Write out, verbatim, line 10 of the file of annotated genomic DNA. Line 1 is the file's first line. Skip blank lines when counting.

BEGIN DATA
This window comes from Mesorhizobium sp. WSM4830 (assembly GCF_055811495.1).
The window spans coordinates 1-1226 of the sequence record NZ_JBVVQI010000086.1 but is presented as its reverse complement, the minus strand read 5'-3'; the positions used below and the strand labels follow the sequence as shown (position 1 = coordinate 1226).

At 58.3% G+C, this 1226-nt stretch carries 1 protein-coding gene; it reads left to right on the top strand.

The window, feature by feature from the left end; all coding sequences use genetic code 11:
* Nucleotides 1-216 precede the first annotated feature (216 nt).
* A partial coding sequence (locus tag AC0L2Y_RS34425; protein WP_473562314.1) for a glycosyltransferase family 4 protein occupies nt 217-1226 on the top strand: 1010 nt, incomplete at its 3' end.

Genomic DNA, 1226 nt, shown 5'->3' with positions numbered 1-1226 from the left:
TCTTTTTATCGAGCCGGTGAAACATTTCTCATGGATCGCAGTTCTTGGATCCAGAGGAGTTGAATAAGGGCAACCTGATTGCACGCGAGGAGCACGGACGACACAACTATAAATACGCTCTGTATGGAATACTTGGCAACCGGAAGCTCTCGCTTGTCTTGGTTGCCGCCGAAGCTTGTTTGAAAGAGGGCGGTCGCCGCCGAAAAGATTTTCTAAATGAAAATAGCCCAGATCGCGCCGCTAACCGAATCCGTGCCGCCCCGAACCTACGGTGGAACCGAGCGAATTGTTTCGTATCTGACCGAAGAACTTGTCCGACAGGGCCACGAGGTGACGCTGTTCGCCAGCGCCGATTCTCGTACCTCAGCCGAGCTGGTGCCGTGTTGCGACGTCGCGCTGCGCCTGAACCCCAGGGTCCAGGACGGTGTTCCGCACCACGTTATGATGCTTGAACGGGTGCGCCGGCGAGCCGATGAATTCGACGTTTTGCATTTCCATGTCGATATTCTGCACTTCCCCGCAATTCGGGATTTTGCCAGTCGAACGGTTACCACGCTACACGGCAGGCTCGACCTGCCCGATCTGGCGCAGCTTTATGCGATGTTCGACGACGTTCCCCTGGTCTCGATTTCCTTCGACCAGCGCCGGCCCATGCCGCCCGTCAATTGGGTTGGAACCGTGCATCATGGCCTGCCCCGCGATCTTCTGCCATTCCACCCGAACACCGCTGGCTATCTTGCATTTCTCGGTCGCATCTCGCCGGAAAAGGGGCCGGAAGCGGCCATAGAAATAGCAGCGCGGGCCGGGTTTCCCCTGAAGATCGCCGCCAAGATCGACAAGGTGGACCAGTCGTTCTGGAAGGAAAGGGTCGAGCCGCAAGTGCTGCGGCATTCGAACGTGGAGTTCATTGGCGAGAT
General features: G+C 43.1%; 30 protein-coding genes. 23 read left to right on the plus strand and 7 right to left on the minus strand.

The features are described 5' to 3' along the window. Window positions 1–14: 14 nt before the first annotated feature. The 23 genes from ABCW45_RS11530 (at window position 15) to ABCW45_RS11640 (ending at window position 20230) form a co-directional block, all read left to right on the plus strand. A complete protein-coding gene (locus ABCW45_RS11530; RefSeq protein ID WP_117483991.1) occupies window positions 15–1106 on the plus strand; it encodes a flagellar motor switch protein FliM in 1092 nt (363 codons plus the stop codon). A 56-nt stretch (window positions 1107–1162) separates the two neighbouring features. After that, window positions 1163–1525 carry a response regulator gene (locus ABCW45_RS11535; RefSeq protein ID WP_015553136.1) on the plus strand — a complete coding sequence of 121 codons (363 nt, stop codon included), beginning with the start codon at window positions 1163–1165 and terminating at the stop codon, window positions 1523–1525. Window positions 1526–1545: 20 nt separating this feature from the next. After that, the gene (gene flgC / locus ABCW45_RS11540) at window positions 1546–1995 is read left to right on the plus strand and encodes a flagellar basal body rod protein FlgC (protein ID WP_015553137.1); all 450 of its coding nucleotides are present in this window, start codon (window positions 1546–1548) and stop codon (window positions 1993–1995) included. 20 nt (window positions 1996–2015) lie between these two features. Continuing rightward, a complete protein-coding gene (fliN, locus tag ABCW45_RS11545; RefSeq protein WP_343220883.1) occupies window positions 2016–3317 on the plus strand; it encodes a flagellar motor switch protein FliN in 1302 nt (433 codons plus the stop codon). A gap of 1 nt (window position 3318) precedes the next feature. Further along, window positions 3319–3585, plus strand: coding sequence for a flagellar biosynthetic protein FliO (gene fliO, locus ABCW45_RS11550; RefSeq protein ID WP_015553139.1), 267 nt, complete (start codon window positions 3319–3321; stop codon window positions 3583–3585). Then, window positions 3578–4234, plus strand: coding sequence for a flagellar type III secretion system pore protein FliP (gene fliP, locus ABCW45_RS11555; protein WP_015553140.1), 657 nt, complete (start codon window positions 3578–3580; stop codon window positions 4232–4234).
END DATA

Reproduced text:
The features are described 5' to 3' along the window. Window positions 1–14: 14 nt before the first annotated feature. The 23 genes from ABCW45_RS11530 (at window position 15) to ABCW45_RS11640 (ending at window position 20230) form a co-directional block, all read left to right on the plus strand. A complete protein-coding gene (locus ABCW45_RS11530; RefSeq protein ID WP_117483991.1) occupies window positions 15–1106 on the plus strand; it encodes a flagellar motor switch protein FliM in 1092 nt (363 codons plus the stop codon). A 56-nt stretch (window positions 1107–1162) separates the two neighbouring features. After that, window positions 1163–1525 carry a response regulator gene (locus ABCW45_RS11535; RefSeq protein ID WP_015553136.1) on the plus strand — a complete coding sequence of 121 codons (363 nt, stop codon included), beginning with the start codon at window positions 1163–1165 and terminating at the stop codon, window positions 1523–1525. Window positions 1526–1545: 20 nt separating this feature from the next. After that, the gene (gene flgC / locus ABCW45_RS11540) at window positions 1546–1995 is read left to right on the plus strand and encodes a flagellar basal body rod protein FlgC (protein ID WP_015553137.1); all 450 of its coding nucleotides are present in this window, start codon (window positions 1546–1548) and stop codon (window positions 1993–1995) included. 20 nt (window positions 1996–2015) lie between these two features. Continuing rightward, a complete protein-coding gene (fliN, locus tag ABCW45_RS11545; RefSeq protein WP_343220883.1) occupies window positions 2016–3317 on the plus strand; it encodes a flagellar motor switch protein FliN in 1302 nt (433 codons plus the stop codon). A gap of 1 nt (window position 3318) precedes the next feature. Further along, window positions 3319–3585, plus strand: coding sequence for a flagellar biosynthetic protein FliO (gene fliO, locus ABCW45_RS11550; RefSeq protein ID WP_015553139.1), 267 nt, complete (start codon window positions 3319–3321; stop codon window positions 3583–3585). Then, window positions 3578–4234, plus strand: coding sequence for a flagellar type III secretion system pore protein FliP (gene fliP, locus ABCW45_RS11555; protein WP_015553140.1), 657 nt, complete (start codon window positions 3578–3580; stop codon window positions 4232–4234).